More than 150 species of holly can be found throughout North America, Europe and Asia. The two most popular species, American and English holly, have storied associations with midwinter festivals, including modern Christmas celebrations. While both of these species are known for being evergreen and for their bright red berries, other species lose their leaves in the winter and produce yellow or even black berries.
History and Meaning
Words for holly appear in ancient Germanic and Gaelic languages, and the modern word comes from Old High German and Old English. Holly played an important symbolic role in winter celebrations and continues to do so today. Because most hollies retain their verdant foliage and bright red berries throughout the bleak and barren winter season, to many people, the holly tree represents the continuation of life even through times of darkness.
In the United States, holly grows in the wild on the east coast, from northern Florida to New England and as far west as Texas, although it can be planted in all but the coldest parts of the country. In Europe, holly trees are most prevalent in the west, near the coast. As an evergreen that produces berries throughout the winter, holly serves as shelter and as a food source for wild birds. Holly flowers in late spring and, if cross-pollinated, will produce berries during the winter.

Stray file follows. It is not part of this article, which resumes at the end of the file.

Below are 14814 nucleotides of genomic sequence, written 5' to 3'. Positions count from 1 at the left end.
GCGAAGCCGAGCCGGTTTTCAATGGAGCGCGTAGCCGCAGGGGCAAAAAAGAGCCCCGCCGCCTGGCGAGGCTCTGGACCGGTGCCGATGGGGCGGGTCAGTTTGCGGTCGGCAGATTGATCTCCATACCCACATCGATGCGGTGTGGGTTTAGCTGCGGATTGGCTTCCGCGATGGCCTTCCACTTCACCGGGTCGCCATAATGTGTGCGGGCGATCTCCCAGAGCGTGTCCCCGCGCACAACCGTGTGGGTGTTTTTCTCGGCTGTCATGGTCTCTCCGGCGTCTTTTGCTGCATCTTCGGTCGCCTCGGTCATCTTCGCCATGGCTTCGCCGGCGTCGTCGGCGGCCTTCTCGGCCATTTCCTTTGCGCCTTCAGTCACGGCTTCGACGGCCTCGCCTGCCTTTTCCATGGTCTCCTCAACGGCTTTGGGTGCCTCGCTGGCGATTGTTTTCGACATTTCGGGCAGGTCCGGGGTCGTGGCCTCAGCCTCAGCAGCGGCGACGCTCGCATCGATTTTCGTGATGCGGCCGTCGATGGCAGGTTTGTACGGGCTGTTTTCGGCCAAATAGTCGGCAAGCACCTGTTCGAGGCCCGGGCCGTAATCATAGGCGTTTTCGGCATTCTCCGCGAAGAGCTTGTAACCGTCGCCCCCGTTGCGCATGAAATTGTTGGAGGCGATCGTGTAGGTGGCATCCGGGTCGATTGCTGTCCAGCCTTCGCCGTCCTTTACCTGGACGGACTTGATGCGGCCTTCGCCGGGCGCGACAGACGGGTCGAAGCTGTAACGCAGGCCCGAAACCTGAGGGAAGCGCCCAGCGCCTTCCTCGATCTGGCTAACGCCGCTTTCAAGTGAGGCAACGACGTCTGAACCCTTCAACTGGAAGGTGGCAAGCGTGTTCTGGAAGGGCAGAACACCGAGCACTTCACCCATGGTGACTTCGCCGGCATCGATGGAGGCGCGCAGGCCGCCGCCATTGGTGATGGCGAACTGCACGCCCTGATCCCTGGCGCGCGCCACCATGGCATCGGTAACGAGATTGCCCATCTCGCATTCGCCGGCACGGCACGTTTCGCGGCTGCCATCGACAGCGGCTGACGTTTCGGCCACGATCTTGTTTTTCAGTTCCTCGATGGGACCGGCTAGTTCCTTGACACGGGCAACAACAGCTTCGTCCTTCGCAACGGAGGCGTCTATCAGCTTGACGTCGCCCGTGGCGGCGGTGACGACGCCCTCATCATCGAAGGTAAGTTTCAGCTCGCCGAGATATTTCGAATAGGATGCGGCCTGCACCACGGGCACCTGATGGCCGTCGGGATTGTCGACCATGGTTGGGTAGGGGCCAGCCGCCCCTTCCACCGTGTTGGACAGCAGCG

According to the Arbor Day Foundation, the American Holly tree serves as a versatile plant that can adjust to a range of conditions. Although it grows best with adequate rainfall, it is able to tolerate both droughts and flooded conditions. Likewise, holly trees can grow in full sun or thrive under the shady canopies of larger trees. If left to grow as a tree, the American holly will reach heights of 50 feet and develop a conical shape, but it can also be pruned and maintained as a hedge. If you want your holly to produce its distinctive red berries, you must plant multiple trees since holly trees develop as male and female plants, and both are required to produce berries. For example, the Arbor Day Foundation recommends planting at least four American Holly trees to guarantee berries.
Holly plants require very little care aside from pruning them to keep a particular shape, if desired. As trees age, they tend to lose their conical shape, so some homeowners may want to prune older trees. According to expert gardener Jeff Ball on the American Forests website, winter is the best time to prune holly because the plant is dormant. He also recommends mulching the holly tree with used coffee grounds and taking care not to overfertilize the tree.
The brilliant berries of the holly tree are iconic holiday decorations, but they are also toxic, so gardeners should take care with children and pets. According to Sara Williams, a horticulture specialist writing on the the University of Saskatchewan's website, as few as 20 berries may be lethal because they exert a depressive effect on the nervous system. Lower doses produce vomiting, diarrhea, drowsiness and coma.